Another negative for me. I could ignore his bad British accent but not his total character change. His Mr. Bennet was still resigned and somewhat sarcastic, but made into a loving husband and father! He seems to still have a physical relationship with his wife and although exasperated with her at times, he showed he still cared. And after he stops Mary’s bad piano performance at the Netherfield Ball, he finds he and comforts her. It was nice as a movie, yes, but it wasn’t Mr. Bennet.
Brenda Blethyn as Mrs. Bennet
I loved her Mrs. Bennet! She captured her ridiculousness, shrillness, and obnoxiousness without becoming a caricature. She was perfectly annoying and embarrassing yet she didn’t have a fakey, over the top voice that could break glass!
Tallulah Riley as Mary Bennet
She played a cuter, more sympathetic Mary. Rather than a pedant, she was more of an awkward geek who could only really play scales on the piano. She was like the Regency version of an emo or a Goth, with her always pouty expression and dark, plain clothing.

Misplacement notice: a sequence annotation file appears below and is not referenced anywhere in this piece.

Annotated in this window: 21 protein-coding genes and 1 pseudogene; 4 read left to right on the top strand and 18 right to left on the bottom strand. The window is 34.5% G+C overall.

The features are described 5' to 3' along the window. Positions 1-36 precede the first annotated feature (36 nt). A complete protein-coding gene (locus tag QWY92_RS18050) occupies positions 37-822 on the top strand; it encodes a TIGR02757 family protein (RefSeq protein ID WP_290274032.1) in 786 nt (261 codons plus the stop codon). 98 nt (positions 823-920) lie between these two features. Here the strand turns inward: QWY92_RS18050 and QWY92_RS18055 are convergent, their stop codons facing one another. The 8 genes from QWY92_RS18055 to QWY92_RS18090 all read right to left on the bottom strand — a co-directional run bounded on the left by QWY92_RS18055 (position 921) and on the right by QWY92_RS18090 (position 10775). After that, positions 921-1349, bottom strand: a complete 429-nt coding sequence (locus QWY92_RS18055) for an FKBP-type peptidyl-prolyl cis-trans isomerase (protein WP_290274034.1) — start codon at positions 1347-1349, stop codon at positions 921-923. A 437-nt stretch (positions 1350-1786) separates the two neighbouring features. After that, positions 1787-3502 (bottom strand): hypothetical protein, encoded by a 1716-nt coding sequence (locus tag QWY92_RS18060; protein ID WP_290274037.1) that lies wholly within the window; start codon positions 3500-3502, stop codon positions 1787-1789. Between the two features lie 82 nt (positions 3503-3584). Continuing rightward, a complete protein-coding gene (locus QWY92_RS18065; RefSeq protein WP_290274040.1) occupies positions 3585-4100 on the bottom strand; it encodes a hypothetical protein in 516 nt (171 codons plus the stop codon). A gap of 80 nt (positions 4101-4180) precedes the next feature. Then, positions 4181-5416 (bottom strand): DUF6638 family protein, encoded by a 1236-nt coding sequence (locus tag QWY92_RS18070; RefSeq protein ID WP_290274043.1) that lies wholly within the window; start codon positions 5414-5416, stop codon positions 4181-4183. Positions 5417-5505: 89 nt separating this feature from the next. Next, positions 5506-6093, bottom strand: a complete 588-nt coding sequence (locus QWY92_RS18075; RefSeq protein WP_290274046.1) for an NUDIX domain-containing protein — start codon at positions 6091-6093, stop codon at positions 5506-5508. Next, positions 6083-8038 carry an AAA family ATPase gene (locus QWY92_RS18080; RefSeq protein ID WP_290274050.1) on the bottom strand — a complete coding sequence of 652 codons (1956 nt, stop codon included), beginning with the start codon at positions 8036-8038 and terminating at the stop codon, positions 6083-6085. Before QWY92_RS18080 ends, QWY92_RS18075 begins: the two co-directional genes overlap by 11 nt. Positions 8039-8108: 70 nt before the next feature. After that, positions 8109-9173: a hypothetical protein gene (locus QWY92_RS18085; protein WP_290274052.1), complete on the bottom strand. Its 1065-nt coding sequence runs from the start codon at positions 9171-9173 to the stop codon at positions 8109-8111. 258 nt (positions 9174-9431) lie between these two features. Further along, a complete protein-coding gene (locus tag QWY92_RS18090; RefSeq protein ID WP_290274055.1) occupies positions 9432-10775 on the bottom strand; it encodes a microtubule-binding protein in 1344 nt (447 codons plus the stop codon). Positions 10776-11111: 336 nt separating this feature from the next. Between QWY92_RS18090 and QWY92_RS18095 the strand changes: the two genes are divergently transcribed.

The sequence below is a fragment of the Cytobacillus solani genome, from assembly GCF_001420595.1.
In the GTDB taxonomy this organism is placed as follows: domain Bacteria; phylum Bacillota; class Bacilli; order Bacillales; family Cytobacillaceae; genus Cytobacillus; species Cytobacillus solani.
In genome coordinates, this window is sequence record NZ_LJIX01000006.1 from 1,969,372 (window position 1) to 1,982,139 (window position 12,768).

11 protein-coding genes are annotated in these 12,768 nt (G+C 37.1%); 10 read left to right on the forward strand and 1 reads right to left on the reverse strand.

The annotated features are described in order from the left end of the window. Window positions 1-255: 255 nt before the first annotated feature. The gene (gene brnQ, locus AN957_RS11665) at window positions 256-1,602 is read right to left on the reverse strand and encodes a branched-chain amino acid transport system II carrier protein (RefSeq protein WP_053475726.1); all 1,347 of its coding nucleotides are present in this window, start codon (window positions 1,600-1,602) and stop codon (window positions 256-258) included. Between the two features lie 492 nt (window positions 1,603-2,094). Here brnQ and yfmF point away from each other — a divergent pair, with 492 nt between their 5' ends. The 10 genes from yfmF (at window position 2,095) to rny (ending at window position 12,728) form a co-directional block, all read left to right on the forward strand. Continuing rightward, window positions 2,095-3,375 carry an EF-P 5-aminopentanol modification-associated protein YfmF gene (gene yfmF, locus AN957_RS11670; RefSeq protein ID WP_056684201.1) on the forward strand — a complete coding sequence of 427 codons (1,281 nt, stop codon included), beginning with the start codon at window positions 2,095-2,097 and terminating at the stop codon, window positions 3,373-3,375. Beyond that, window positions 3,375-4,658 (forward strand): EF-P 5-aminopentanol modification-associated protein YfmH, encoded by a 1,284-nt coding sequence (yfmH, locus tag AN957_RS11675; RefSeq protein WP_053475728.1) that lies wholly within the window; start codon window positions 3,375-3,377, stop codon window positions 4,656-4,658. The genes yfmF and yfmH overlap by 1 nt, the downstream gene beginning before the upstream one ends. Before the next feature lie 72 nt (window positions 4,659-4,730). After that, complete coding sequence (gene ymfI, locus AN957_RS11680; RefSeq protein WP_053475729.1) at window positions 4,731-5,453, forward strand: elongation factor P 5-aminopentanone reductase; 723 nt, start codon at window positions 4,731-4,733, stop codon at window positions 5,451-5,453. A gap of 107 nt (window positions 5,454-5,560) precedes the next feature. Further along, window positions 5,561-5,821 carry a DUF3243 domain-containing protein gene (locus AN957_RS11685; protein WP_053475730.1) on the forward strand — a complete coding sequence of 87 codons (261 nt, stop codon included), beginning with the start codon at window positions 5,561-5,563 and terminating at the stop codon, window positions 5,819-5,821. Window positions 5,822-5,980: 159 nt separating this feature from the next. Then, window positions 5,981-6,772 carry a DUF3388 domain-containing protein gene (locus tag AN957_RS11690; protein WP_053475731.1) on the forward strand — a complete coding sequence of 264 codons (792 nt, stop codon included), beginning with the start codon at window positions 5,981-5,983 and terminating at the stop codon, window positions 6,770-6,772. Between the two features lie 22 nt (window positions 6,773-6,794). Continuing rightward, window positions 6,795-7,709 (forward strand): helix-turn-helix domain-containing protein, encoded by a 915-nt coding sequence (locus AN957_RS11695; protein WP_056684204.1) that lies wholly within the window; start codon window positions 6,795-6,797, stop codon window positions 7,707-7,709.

Carey Mulligan as Kitty Bennet
My favorite Kitty. She was so cute and silly but after Lydia left she toned it down. The 1995 Kitty was not bad at all but I found Carey Mulligan to be more memorable.
Jena Malone as Lydia Bennet
I think I like the 1980 Lydia a bit more but Jena Malone was also good in the part. Her accent was much better than Donald Sutherland’s and she actually looked like a silly teenager and not a slutty, obnoxious woman pretending to be a teen like in another version…I almost feel bad for her when she is riding away with Wickham and waving and he pushes her down into her seat. Almost…
Kelly Reilly as Caroline Bingley
No sister for her in this one but she admirably was nasty enough for both. She always wore the latest fashions and was really an “ice queen.” I like that they gave her and her brother both red hair so they really looked alike.
Judi Dench as Lady Catherine de Bourgh
She was probably too old for the part (would she have been in her 50s when she gave birth?) but otherwise I liked her performance. She was pretty intimidating and still full of vigor so I could understand why so many people were afraid of her.
Rupert Friend as George Wickham
Should I call him “Orlando Bloom Lite” cuz that’s what he reminds me of…He’s not bad-looking but his features are a bit feminine. He’s in the movie very little and he mostly spends it whining to Elizabeth about his misfortunes. How she seemed to be attracted to him in that short time and with his bratty personality, I don’t know. I think since they gave him limited scenes it should have been all the more important to get a really attractive, memorable guy in the role, but alas, they did not.
Claudie Blakely as Charlotte Lucas